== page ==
Ines Vuckovic-Diamond Brown/Dose

Because standup with just a mic and a bottle of water is ~so~ 2006.

If you saw Fran Hoepfner on the street, you wouldn’t think she was a stand-up comedian. But her credentials are solid: A full-time Onion employee, Hoepfner penned a tale of assembling all her crushes in a private Facebook group that went viral—and Chicago Magazine named her the Best Rising Comic of 2016.

The 25-year-old from Mount Prospect, Illinois, studied creative writing with a concentration in playwriting at Kalamazoo College. Her advisor urged her to do something productive during the summer between her sophomore and junior years. Instead of taking a summer job at the local pool or waiting tables, she decided to enroll in writing classes at Chicago’s famed Second City.

Jeff Marini/Chicago magazine

The Second City, where some of the greats got their start, is undoubtedly the place to be if you’re an aspiring comedian. Famous alumni include comedy legends Dan Aykroyd, Stephen Colbert, Tina Fey, Bill Murray and Amy Poehler. In other words, everybody who’s anybody has set foot on the Second City stage.

When Hoepfner began taking comedy writing classes at The Second City, something just clicked. “I had always been a fan of comedy,” she says. “I watch comedy movies and I love SNL, but I didn’t really put two and two together.” Seeing the process behind how comedy is made helped her realize she not only loved consuming comedy, but creating it, as well.

Once returning to Southwest Michigan to finish school, she began writing and performing stand-up routines at a hunting bar located in, she says, the middle of nowhere. A bison’s head hung at the back of the stage where Hoepfner and her fellow performers, mostly lumberjack types, did standup.

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It’s not surprising that Hoepfner struggled to find her place there. She and the men with whom she performed genuinely liked each other, but had a hard time laughing at each others’ jokes since they came from different places.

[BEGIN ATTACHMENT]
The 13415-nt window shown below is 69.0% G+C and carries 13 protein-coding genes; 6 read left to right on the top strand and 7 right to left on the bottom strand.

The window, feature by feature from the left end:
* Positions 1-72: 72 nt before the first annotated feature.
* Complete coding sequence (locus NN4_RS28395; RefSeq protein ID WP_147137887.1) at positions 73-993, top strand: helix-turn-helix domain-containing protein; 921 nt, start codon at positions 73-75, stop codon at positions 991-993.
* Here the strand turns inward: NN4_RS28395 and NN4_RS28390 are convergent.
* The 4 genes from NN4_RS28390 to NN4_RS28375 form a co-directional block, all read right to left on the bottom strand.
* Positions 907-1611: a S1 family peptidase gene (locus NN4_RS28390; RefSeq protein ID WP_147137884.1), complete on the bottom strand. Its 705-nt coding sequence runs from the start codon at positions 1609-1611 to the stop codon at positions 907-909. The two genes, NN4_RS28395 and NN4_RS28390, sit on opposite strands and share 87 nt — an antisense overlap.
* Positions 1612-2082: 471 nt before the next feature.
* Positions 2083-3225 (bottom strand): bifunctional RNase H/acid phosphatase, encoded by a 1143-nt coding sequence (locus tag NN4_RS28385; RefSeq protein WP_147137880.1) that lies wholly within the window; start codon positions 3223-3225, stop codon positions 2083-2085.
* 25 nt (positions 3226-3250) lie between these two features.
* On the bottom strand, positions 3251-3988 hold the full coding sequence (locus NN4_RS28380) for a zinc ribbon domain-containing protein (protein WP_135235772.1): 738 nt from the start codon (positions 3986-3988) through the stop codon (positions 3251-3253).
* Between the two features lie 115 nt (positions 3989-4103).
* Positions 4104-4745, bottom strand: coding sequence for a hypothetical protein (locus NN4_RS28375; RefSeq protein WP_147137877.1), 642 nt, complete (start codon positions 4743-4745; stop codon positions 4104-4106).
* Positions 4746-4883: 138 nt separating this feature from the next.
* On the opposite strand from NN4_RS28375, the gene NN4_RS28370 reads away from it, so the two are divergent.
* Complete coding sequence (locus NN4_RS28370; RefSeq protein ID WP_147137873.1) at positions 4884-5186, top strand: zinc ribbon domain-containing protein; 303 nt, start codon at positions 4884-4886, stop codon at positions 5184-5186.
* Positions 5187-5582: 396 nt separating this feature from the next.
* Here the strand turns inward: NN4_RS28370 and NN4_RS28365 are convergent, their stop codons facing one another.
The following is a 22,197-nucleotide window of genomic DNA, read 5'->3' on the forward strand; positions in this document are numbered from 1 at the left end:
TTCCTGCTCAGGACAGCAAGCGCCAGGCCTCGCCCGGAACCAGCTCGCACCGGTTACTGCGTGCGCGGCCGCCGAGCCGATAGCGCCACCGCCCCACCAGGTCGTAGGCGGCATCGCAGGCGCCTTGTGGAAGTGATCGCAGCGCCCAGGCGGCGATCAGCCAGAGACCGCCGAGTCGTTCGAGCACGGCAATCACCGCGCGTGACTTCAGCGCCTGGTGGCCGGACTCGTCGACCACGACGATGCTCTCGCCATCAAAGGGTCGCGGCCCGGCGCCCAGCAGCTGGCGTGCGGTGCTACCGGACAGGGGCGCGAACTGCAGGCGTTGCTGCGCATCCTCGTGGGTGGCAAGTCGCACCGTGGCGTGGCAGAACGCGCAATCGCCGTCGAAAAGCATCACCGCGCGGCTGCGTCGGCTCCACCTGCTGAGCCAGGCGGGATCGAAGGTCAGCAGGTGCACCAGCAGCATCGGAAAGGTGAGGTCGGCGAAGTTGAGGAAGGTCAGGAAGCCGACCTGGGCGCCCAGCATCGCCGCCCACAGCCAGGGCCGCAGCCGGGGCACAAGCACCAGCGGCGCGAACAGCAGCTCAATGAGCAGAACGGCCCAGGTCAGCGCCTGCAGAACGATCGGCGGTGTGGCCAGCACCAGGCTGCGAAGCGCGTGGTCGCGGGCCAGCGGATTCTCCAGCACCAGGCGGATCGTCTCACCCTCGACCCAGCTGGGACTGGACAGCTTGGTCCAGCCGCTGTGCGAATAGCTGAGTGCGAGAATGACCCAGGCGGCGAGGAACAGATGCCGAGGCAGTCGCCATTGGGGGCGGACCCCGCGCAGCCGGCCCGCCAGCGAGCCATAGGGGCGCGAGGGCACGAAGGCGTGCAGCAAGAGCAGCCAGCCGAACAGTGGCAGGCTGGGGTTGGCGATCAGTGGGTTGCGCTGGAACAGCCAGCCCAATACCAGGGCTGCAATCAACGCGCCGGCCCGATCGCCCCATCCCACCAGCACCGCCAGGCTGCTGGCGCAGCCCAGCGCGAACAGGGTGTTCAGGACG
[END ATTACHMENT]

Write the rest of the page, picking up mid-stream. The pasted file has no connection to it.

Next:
At the beginning of Hoepfner’s stand-up career about four years ago, most of her routines were similar to Amy Schumer’s: confessionals poking fun at the fact that her life is a huge mess.

“Now, I’m still talking about myself,” she admits, “but it’s always through the lens of another thing, be it through a movie or another idea I’ve had.” Instead of talking solely about the awkward experiences she and other millennials face, Hoepfner combines her love for pop culture and social media with her daily life experiences, creating a new way for millennials to enjoy standup and keeping her audience engaged.

One thing that makes Hoepfner stand out is her use of Microsoft PowerPoint to help the audience visualize her stand-up routines. She jokes that, while other comedians’ routines resemble something you’d see on Comedy Central, she feels like a rejected college TA trying to explain something to a class.

When I went to her show at Chicago’s Virgin Hotel, Hoepfner talked about a shared favorite topic: movies. She made a great point that all movies are part of a franchise in some way, and used images to show us exactly how they were all connected. Instead of rebooting the same superhero movies, she had a proposal: Make a movie based on the hit game Farm Heroes Saga. Hoepfner hilariously provided plots to the imagined movie and its sequels.

She admits that her routine isn’t necessarily cutting edge, but will always get a laugh from millennials. “I think the PowerPoints are always going to be funny to anyone from our generation because we had them all throughout elementary and middle school,” she explains. “To see that as a form manipulated now for timing out a joke will hopefully ring true [to audiences].”

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“My methods in general have been a little different coming into this scene, and I still feel like an outsider,” she says. Outsider or not, Hoepfner has gained attention both locally and nationally. In addition to being named Chicago Magazine’s Best Rising Comic, she entertains those unable to see her performances in person with her online content.

Last year, Hoepfner’s quest for love went viral after she wrote about putting all her crushes into one Facebook group to see who would emerge the most dominant. Getting the idea from the Stanford Prison Experiment of ’71, Hoepfner wondered what would happen if all of her crushes were in “jail,” and what the group dynamic would be. Since she obviously couldn’t send them all to prison, she created the Facebook group—and found love! That’s right—Hoepfner reports her current partner is someone from the group.

Hoepfner urges aspiring comedians to be bold and create. “Make and do stuff,” she says. “I think a lot of people think they have to wait to be asked to do something and it’s not the case anymore at all. There are so many mediums for how to create and how to produce.”

“Bright-eyed and corn-fed” Hoepfner will perform in New York this month and has hopes of taking her routine to Los Angeles. But she admits her heart is in the Midwest. We can’t wait to see more work from this amazing artist as she starts producing her own shows in the future.

For information about Fran Hoepfner and where she’s performing next, check out her website.